The MSc in Educational Psychology aims to prepare Trainee Educational Psychologists to work as practitioners of applied educational psychology in local government (usually Education or Social Services), in voluntary agencies and elsewhere, in the U.K. and beyond.
Why study Educational Psychology at Dundee?
This two-year full-time professional training programme leads to qualification as an Educational Psychologist and eligibility for registration with the Health and Care Professions Council (HCPC) as an Educational Psychologist, after a further year of supervised practice in a local authority psychological service and obtaining the Qualification in Educational Psychology (Scotland) (Stage 2).
A key feature of the programme at Dundee is Problem Based Learning (PBL) which has been shown to be effective in promoting the development of active independent learning as well as collaborative learning. PBL provides an integrated model of teaching and learning as it crosses subject boundaries.
The programme incorporates a spiral curriculum whereby there is an iterative revisiting of topics, subjects or themes throughout the programme. Trainees build new knowledge on prior knowledge and achieve better understanding by exploring topics at deepening levels and in more complexity. Examples of this are the teaching and practical application of frameworks for practice; working with video to reflect on effective communication; and the development of critical reflection skills.
Aims of the course
The aims of the programme are to promote: The acquisition and development of information, theories, evidence, strategies, skills, services and products, which are based on educational psychology, and relevant to: - Enhancing effective learning - Promoting positive social, emotional and behavioural development - Promoting inclusion - Co-operative problem-solving With children, parents, teachers and a wide range of other carers and other professional agencies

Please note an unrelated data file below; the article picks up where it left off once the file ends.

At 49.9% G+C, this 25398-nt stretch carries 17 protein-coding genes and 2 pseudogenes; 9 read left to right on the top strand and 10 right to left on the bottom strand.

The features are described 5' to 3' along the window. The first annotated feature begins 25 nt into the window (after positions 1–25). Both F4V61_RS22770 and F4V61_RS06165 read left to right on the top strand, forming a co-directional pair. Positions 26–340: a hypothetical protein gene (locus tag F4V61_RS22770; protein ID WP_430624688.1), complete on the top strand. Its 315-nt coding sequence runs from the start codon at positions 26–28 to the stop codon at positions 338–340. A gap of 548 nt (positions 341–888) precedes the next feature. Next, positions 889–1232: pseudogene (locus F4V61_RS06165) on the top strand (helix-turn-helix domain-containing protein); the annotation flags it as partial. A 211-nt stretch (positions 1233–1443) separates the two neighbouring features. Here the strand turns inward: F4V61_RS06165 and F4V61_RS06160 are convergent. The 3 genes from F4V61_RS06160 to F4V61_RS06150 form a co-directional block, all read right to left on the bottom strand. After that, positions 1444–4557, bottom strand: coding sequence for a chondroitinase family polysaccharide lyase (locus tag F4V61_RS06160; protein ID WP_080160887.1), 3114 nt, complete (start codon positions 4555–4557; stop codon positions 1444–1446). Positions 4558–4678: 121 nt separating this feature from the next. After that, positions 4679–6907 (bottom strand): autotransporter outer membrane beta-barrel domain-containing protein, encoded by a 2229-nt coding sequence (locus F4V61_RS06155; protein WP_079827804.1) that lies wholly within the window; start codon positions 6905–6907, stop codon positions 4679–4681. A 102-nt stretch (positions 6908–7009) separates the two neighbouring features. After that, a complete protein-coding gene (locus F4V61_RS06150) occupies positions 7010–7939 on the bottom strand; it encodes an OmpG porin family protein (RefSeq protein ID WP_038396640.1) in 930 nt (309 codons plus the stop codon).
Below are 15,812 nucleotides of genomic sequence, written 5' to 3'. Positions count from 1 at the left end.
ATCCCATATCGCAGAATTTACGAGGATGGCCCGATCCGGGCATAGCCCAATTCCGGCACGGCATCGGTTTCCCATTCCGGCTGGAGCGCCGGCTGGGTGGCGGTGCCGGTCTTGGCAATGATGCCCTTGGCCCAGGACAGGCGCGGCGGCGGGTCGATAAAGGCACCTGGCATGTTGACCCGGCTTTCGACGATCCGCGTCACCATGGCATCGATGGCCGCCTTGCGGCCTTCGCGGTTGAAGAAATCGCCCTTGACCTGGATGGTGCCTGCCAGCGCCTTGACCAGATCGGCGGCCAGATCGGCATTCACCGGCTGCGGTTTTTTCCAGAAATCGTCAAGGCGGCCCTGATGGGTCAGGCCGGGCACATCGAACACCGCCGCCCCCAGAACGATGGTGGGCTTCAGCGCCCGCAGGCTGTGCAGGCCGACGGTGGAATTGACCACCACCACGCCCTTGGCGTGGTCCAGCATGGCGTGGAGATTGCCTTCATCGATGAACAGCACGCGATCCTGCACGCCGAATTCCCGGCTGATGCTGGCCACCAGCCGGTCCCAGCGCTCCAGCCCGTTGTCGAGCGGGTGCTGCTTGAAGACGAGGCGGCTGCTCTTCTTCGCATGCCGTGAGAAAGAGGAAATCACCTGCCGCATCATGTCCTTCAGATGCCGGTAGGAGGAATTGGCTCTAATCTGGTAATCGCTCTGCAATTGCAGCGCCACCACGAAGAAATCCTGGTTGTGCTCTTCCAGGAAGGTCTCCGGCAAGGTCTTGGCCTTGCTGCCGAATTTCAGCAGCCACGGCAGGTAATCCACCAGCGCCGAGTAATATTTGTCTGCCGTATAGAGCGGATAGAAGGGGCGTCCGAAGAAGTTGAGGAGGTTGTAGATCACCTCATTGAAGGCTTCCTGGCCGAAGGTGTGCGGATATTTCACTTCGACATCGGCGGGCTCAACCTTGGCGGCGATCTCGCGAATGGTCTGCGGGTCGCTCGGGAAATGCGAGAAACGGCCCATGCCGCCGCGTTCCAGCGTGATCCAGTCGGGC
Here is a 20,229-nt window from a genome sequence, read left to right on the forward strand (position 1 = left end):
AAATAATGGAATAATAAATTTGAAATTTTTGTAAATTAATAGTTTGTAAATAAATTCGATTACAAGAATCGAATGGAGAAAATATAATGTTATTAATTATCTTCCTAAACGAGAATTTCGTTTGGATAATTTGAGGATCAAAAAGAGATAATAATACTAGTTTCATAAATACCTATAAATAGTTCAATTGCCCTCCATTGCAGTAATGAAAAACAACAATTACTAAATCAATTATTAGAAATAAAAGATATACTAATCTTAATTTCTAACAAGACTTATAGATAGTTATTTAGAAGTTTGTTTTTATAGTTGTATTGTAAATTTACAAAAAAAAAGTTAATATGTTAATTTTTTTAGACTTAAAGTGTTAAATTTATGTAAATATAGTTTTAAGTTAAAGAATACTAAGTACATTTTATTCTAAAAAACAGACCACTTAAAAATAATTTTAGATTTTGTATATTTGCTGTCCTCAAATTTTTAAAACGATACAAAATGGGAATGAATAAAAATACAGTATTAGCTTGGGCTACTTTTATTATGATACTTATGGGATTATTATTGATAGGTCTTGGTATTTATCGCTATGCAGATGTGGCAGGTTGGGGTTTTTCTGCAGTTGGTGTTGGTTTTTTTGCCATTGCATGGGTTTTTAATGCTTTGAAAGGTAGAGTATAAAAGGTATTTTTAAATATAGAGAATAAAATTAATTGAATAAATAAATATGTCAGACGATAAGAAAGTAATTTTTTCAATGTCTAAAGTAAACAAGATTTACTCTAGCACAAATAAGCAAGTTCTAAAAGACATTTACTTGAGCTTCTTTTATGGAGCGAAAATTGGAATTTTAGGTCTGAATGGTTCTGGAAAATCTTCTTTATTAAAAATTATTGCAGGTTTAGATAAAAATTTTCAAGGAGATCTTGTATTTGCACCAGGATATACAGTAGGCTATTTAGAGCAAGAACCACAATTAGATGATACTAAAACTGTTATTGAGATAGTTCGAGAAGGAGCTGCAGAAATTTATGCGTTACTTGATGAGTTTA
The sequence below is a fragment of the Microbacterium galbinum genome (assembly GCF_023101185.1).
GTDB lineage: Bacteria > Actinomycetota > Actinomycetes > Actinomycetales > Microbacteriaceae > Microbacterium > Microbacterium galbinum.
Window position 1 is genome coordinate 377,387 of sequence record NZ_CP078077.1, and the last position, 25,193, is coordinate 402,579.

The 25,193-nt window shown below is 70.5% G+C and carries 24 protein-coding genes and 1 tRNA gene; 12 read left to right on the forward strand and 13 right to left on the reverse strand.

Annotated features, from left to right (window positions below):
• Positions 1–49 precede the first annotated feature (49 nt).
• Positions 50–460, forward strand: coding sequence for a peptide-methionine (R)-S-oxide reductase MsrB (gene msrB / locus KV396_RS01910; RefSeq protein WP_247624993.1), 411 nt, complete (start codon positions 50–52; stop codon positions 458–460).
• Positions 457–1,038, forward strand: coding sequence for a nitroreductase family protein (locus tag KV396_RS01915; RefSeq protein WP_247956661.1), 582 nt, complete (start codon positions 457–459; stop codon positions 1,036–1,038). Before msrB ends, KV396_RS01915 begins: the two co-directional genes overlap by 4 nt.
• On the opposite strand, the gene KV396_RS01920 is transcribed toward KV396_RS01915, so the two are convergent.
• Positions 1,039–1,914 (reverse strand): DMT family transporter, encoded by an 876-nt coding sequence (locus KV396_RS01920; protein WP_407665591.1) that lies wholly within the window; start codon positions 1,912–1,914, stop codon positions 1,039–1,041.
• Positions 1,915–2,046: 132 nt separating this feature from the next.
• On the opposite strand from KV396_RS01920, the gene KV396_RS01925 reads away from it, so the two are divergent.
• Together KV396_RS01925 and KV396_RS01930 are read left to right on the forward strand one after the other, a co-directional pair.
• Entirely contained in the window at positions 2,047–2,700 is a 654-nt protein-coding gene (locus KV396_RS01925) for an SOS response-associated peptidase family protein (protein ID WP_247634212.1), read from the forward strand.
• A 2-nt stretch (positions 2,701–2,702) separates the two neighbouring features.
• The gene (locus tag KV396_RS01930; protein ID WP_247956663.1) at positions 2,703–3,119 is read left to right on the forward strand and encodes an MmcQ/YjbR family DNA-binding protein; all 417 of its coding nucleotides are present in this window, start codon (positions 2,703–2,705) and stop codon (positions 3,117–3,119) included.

Who should study this course?
The programme is aimed at applicants who wish to train as educational psychologists. Applicants have a wide variety of previous qualifications, experience and employment history.
How you will be taught
This course is taught by staff in the School of Education, Social Work and Community Education.. The course runs every two years, in even numbered years, i.e. 2012, 2014, etc. The start date is September and it lasts for 24 months.
Learning experiences in the university are closely linked with those from a series of practical placements in local authority psychological services.
Active and self-managed learning methods are emphasised.
The curriculum is delivered through a range of traditional teaching and learning sessions, practical tasks, role play, video analysis and feedback, peer tutoring and assessment, demonstration and other forms of experiential learning. The utilisation of problem based learning provides an integrated model of teaching and learning.
What you will study